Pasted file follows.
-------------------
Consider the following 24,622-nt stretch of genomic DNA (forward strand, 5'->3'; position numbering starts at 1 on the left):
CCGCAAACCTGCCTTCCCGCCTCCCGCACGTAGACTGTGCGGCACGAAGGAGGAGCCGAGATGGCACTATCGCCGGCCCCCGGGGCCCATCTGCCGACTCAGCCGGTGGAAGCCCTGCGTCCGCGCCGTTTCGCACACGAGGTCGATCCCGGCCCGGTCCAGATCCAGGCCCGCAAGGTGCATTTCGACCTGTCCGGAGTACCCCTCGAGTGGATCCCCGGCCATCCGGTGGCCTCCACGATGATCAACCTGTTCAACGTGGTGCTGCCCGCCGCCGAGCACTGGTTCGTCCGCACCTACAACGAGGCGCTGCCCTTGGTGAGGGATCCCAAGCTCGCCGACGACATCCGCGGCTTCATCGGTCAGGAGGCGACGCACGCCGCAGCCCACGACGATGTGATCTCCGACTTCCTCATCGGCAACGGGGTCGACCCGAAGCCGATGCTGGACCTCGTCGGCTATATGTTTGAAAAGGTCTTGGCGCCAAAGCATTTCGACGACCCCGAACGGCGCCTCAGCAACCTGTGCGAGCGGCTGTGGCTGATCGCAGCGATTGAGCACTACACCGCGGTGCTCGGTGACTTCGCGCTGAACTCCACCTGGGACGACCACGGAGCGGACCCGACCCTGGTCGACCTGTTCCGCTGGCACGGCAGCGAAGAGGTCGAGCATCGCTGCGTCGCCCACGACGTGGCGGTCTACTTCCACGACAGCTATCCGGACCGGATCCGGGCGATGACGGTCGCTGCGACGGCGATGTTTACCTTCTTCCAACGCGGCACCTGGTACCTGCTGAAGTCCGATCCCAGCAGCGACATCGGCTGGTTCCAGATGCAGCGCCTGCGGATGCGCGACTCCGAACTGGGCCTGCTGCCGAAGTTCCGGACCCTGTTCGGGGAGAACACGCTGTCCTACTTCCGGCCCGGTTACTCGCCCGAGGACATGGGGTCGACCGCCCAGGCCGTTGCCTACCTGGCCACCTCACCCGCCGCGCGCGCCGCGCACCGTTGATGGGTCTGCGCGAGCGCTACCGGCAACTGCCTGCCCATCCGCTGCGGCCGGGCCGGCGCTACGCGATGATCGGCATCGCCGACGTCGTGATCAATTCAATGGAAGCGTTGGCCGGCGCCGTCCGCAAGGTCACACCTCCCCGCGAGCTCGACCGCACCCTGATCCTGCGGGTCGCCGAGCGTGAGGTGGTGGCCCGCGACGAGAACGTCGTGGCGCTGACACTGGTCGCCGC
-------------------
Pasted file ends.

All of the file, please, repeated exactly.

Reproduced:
Consider the following 24,622-nt stretch of genomic DNA (forward strand, 5'->3'; position numbering starts at 1 on the left):
CCGCAAACCTGCCTTCCCGCCTCCCGCACGTAGACTGTGCGGCACGAAGGAGGAGCCGAGATGGCACTATCGCCGGCCCCCGGGGCCCATCTGCCGACTCAGCCGGTGGAAGCCCTGCGTCCGCGCCGTTTCGCACACGAGGTCGATCCCGGCCCGGTCCAGATCCAGGCCCGCAAGGTGCATTTCGACCTGTCCGGAGTACCCCTCGAGTGGATCCCCGGCCATCCGGTGGCCTCCACGATGATCAACCTGTTCAACGTGGTGCTGCCCGCCGCCGAGCACTGGTTCGTCCGCACCTACAACGAGGCGCTGCCCTTGGTGAGGGATCCCAAGCTCGCCGACGACATCCGCGGCTTCATCGGTCAGGAGGCGACGCACGCCGCAGCCCACGACGATGTGATCTCCGACTTCCTCATCGGCAACGGGGTCGACCCGAAGCCGATGCTGGACCTCGTCGGCTATATGTTTGAAAAGGTCTTGGCGCCAAAGCATTTCGACGACCCCGAACGGCGCCTCAGCAACCTGTGCGAGCGGCTGTGGCTGATCGCAGCGATTGAGCACTACACCGCGGTGCTCGGTGACTTCGCGCTGAACTCCACCTGGGACGACCACGGAGCGGACCCGACCCTGGTCGACCTGTTCCGCTGGCACGGCAGCGAAGAGGTCGAGCATCGCTGCGTCGCCCACGACGTGGCGGTCTACTTCCACGACAGCTATCCGGACCGGATCCGGGCGATGACGGTCGCTGCGACGGCGATGTTTACCTTCTTCCAACGCGGCACCTGGTACCTGCTGAAGTCCGATCCCAGCAGCGACATCGGCTGGTTCCAGATGCAGCGCCTGCGGATGCGCGACTCCGAACTGGGCCTGCTGCCGAAGTTCCGGACCCTGTTCGGGGAGAACACGCTGTCCTACTTCCGGCCCGGTTACTCGCCCGAGGACATGGGGTCGACCGCCCAGGCCGTTGCCTACCTGGCCACCTCACCCGCCGCGCGCGCCGCGCACCGTTGATGGGTCTGCGCGAGCGCTACCGGCAACTGCCTGCCCATCCGCTGCGGCCGGGCCGGCGCTACGCGATGATCGGCATCGCCGACGTCGTGATCAATTCAATGGAAGCGTTGGCCGGCGCCGTCCGCAAGGTCACACCTCCCCGCGAGCTCGACCGCACCCTGATCCTGCGGGTCGCCGAGCGTGAGGTGGTGGCCCGCGACGAGAACGTCGTGGCGCTGACACTGGTCGCCGC